Tag Archives: independent movies

Jenni Spiro’s empowering rock song ‘Hey You’ to close ‘Over the Line’

The moment I heard ‘Hey You,’ I knew this was the song that had to accompany the dramatic closing scene of our film! Its riveting message and driven performance combine with the final shot for the movie’s perfect ending.

Jenni Spiro has made quite the reputation for herself as a performer here in New Jersey as well as up and down the east coast. Her writing is powerful, and her guttural delivery is reminiscent of artists like Pat Benatar and Melissa Etheridge.

Regionally, Jenni has rocked out regularly with the popular Jersey band The Benjamins. She also performs solo and duo acoustic gigs along the east coast.

A native of Lake Hopatcong, NJ, Jenni was born into a musical family. Her father is the keyboard player/vocalist for The Nerds, and her mother is bassist and lead vocalist for several Jersey-based bands. Jenni’s talent was first chronicled at the age of three by a reporter who saw her singing pitch-perfect covers atop a milk crate. By the age of seven, she was writing songs. And by 15, she had already mastered the bass and acoustic guitar.

Jenni Spiro joins a talented New Jersey/New York cast and crew that includes director/producer Mathieu Abric, score composer Landon Knoblock, and actors Stacey Van Gorder,  Cronin Cullen and Saba.

A co-production with Cloudy Sky Films, “Over the Line” is a dark comedy about a woman facing a self-imposed judgment day with wit and irreverence.

The script for “Over the Line” has won numerous screenplay competitions. Currently in the final stages of post-production, the film will be seen at film festivals during the second half of 2018 and throughout 2019 as a prelude to distribution.

Listen now to Jenni Spiro’s “Hey You” at Reverb Nation.

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Image caption:
Jenni Spiro’s song “Hey You” has been tapped to close the film “Over the Line,” currently in post-production.

Closing in on the completion of our second film!

We’re about a month away from a final cut of “Over the Line,” our second short film!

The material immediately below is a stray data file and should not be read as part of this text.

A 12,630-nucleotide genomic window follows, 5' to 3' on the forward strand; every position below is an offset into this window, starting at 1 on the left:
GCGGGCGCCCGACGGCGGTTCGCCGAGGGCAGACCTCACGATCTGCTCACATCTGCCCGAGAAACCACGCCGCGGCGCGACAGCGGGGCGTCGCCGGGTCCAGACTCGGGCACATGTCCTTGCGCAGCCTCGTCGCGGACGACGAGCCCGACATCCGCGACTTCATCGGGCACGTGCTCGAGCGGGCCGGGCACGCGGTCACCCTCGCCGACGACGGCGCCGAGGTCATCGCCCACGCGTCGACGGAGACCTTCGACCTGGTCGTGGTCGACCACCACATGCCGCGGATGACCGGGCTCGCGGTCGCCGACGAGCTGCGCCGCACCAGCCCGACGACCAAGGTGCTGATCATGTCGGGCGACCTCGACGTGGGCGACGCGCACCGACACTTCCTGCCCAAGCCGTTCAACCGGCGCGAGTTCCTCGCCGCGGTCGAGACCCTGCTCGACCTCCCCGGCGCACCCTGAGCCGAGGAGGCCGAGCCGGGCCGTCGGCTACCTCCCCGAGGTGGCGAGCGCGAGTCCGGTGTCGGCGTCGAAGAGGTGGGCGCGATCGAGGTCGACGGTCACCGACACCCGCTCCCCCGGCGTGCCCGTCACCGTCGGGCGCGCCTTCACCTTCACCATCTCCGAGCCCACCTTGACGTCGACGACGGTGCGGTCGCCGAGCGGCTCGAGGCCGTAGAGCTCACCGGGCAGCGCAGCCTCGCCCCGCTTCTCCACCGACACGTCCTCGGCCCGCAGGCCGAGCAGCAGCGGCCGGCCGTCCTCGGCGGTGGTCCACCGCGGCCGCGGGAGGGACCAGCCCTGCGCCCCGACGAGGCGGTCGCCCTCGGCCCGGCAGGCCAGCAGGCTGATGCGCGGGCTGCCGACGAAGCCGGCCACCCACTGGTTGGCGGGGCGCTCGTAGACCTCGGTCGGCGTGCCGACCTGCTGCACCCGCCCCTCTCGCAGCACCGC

So much was learned during the making of these two movies…not only about the process, but also about what it’s like working with different partners, collaborators, actors and crew. It’s become so obvious that no two film projects will ever be alike, for better or worse! But that’s an entirely different blog entry to follow in a couple of weeks. Right now, I just want to catch everyone up on the status of film #2:

Since shooting was completed in March, “Over the Line” has been in a constant state of post production! As you may recall, we shot the film entirely on green screen. To date, here’s what’s been accomplished:

• A preliminary rough cut was assembled. This was quite a task, as we never had the entire cast on set at one time! Yet, under our director’s supervision, everything flows so smoothly!

• The green screen was then removed.

• The background was then shot separately.

• Another rough cut was then assembled with backgrounds in place.

• And a final rough cut was edited just last week.

Here’s what happens next:

• Landon Knoblock has signed on to compose the original score. He will sit down next week with me and co-producer Shari Spiro to “spot” the rough cut for music.

• Saba, our director and editor, will perform color correction, sound editing, ADR and sound mixing while Landon composes and records the score.

• Once these steps are completed, the score will be edited in, as will the credits and the closing song, written and performed by popular New Jersey rocker Jenni Spiro.

A more detailed post as described above will be published soon. In the meantime, please visit the film’s website at www.overtheline-movie.com for cast and crew info as well as a full gallery of shooting images.

P.S.–It’s come to my attention that I have not been receiving all of the emails sent through this site. I am in the process of troubleshooting the problem. In the meantime, if you have written and have not received a reply from me, contact me directly at RMMessinger@gmail.com with “WORD PRESS” in the message bar. Sorry for any inconvenience!

How Plan B turned into Plan A+

My bad! I haven’t posted here in way too long. But I have a really good reason…I’VE BEEN MAKING A MOVIE!

We are actually in the final stages of post production right now, and it’s turning out so much better than I ever could have imagined.

As I mentioned in a previous post, Plan B had its real start when I met Cedric Hill through Mandy.com. Cedric is a 15-year film veteran and an instructor at both the New York Film Academy and Rutgers University Newark. When Cedric first replied to my Mandy posting, I replied to him that I thought his background might be too extensive for my little project, but he asked to see the script anyway. A day later, he got back to me and asked if we could meet. Not next week or in a few months, as so many other respondents had suggested. The next day.